Map of Pennsylvania highlighting York County

Map of Pennsylvania highlighting York County (Photo credit: Wikipedia)

York, PA – The sawdust floated down like late-winter snow, but officials said by summer the city will have more than two dozen state-of-the-art housing units and a bright new view along South George Street.

George Street Commons, a collaborative effort between the City of York, the Y Community Development Corporation and Ohio-based developer PIRHL is nearing completion, according to Kevin Schreiber, the city’s community and economic development director.

Residents could begin to move in to part of the $10 million, 28-unit site along East College Avenue as early as April, he said.  It should be completed by August.

“This is a really strong, good city project, a good, mixed-use development,” he said, walking the muddy construction site on Friday.  “There’s a lot here we’re excited about.”

Read more:  http://www.ydr.com/local/ci_22615510/yorks-state-art-housing-complex-open-april

Neuweiler Brewery In Allentown To Get New Life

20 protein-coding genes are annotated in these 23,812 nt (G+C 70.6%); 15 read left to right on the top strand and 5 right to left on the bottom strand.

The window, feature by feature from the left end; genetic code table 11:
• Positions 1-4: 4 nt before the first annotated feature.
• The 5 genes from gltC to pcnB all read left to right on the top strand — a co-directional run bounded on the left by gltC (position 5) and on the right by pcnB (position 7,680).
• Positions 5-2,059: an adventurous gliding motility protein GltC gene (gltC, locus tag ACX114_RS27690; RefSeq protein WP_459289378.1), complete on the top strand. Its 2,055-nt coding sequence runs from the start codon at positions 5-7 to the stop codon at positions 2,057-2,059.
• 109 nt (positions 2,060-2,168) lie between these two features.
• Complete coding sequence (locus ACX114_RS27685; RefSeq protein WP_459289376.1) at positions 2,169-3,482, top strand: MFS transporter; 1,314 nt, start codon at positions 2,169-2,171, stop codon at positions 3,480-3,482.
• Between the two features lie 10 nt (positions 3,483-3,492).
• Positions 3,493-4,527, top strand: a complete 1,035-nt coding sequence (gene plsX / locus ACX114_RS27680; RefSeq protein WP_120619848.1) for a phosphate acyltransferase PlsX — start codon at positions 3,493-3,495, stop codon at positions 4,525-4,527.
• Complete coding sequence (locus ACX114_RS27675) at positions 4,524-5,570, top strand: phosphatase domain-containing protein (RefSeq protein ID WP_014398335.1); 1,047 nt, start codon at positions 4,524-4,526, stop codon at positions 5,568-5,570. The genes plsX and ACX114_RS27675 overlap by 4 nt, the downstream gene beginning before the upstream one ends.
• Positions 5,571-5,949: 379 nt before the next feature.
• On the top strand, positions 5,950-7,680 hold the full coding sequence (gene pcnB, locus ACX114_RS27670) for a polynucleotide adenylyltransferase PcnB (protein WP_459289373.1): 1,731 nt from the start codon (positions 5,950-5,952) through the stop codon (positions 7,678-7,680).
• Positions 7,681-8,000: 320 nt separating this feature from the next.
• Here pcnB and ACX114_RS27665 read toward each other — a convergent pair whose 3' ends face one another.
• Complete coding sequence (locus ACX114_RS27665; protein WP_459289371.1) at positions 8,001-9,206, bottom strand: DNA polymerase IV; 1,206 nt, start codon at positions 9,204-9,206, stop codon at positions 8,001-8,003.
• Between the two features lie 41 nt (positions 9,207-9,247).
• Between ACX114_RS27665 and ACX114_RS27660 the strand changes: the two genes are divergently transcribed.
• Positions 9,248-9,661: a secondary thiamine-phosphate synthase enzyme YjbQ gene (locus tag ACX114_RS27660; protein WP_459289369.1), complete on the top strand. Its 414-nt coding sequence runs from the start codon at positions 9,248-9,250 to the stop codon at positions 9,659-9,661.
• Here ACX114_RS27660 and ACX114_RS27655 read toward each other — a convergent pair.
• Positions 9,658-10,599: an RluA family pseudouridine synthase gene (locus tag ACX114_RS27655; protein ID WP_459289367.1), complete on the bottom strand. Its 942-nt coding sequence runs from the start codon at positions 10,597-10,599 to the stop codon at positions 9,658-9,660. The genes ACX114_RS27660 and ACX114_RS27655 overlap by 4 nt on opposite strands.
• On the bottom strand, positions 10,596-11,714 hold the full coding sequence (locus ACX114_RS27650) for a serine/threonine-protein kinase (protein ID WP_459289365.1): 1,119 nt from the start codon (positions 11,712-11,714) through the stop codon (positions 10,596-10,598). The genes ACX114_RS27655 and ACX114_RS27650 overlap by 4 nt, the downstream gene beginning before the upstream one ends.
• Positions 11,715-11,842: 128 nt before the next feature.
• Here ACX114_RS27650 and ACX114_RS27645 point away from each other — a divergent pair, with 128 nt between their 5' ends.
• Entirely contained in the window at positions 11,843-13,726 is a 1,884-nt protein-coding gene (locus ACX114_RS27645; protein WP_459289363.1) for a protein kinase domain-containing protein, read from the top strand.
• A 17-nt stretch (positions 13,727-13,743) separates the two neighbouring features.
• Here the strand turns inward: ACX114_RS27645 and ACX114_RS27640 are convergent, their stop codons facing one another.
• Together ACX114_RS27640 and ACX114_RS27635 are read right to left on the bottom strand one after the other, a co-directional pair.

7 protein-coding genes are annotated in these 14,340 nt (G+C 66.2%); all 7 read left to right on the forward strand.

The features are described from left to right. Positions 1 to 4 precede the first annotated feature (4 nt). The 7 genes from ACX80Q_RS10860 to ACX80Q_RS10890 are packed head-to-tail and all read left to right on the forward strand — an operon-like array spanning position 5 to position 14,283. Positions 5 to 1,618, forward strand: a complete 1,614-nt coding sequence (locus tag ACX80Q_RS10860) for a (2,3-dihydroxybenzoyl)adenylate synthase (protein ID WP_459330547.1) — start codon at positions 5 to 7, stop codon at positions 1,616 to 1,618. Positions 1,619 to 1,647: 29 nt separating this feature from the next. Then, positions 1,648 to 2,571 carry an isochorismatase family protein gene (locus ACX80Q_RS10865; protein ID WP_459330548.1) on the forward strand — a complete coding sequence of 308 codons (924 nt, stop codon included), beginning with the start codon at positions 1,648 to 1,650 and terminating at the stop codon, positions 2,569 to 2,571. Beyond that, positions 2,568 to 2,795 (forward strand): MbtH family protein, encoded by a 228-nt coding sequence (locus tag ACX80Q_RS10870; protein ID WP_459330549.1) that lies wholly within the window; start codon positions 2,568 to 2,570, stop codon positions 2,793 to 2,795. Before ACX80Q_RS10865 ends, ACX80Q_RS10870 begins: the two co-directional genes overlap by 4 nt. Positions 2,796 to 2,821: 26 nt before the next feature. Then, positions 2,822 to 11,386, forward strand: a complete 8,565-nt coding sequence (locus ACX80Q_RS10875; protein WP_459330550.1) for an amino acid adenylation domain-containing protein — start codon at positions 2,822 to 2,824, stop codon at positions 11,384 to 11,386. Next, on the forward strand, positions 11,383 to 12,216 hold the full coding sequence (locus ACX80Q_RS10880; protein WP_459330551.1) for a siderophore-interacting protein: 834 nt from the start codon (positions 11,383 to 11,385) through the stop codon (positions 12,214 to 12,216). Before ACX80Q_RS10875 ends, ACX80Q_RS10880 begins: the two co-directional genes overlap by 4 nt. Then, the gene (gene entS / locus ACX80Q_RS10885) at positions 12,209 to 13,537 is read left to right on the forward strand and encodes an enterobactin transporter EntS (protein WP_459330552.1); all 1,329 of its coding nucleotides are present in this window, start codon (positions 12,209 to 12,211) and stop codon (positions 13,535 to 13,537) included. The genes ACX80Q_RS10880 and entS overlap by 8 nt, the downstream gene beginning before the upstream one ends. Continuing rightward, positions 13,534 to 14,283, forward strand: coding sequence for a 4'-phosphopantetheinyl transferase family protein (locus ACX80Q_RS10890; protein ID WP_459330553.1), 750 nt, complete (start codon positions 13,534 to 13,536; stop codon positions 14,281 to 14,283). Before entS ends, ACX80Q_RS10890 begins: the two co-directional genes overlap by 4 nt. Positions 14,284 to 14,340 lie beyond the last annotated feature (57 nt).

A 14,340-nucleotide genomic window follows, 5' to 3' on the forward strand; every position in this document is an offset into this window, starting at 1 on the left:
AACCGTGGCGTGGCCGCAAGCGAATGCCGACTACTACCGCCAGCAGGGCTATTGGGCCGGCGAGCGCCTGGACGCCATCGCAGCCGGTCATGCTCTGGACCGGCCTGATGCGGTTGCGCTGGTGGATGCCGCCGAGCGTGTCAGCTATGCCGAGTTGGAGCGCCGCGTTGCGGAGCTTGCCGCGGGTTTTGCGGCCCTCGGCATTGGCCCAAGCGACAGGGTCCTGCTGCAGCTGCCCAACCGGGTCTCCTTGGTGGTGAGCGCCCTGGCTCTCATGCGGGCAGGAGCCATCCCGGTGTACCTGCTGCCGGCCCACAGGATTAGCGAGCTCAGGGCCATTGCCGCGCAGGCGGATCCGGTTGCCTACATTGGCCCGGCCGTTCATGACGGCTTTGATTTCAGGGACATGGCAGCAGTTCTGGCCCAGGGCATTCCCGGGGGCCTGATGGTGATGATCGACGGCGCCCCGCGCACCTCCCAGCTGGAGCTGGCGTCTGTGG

English: City of Allentown from east side

English: City of Allentown from east side (Photo credit: Wikipedia)

Editor’s note:  Allentown is on FIRE with development!

New York City-based Ruckus Brewing would like to put the beer back in the old Neuweiler Brewery in Allentown.

The company announced Wednesday that it had won the right to try to convert the run-down property into a multipurpose development it would call Brewer’s Hill.

The centerpiece of the roughly $25 million project would be a brewery that would produce Ruckus’ line of microbrews and other craft beers on a contract basis, said Josh Wood, a Lehigh University graduate and co-owner of Ruckus.

“It is a big property,” Wood said. “The overall gist of it is about 50 percent — maybe a little less — we plan to use for brewing purposes or something related to that.”

Read more:  http://www.mcall.com/news/breaking/mc-allentown-neuweiler-butz-brewery-20130102,0,6194957.story

$65 Million Mixed-Use Community Planned For Phoenixville

PHOENIXVILLE — The long-abandoned Phoenix Steel parcel on Bridge Street is about to be redeveloped into a $65 million mixed-use community by O Creek Associates.

The proposed Shoppes at French Creek will be made up of 80,000 square feet of retail, 275 apartments and 30,000 square feet of office space on seven acres that was once Phoenix Steel’s parcel O, hence the name of the development company.

“It will be a place to live, work and hang out,” said developer Manny DeMutis, the managing partner of O Creek Associates, a private equity group…

To read the entire article from the Daily Local, click here:

http://business-news.thestreet.com/daily-local-news/story/mixed-use-development-moving-forward-phoenixville-video-0/1

Developer Charlie Jefferson: A Driving Force Behind Scranton’s Downtown Renaissance

 Connell Building exterior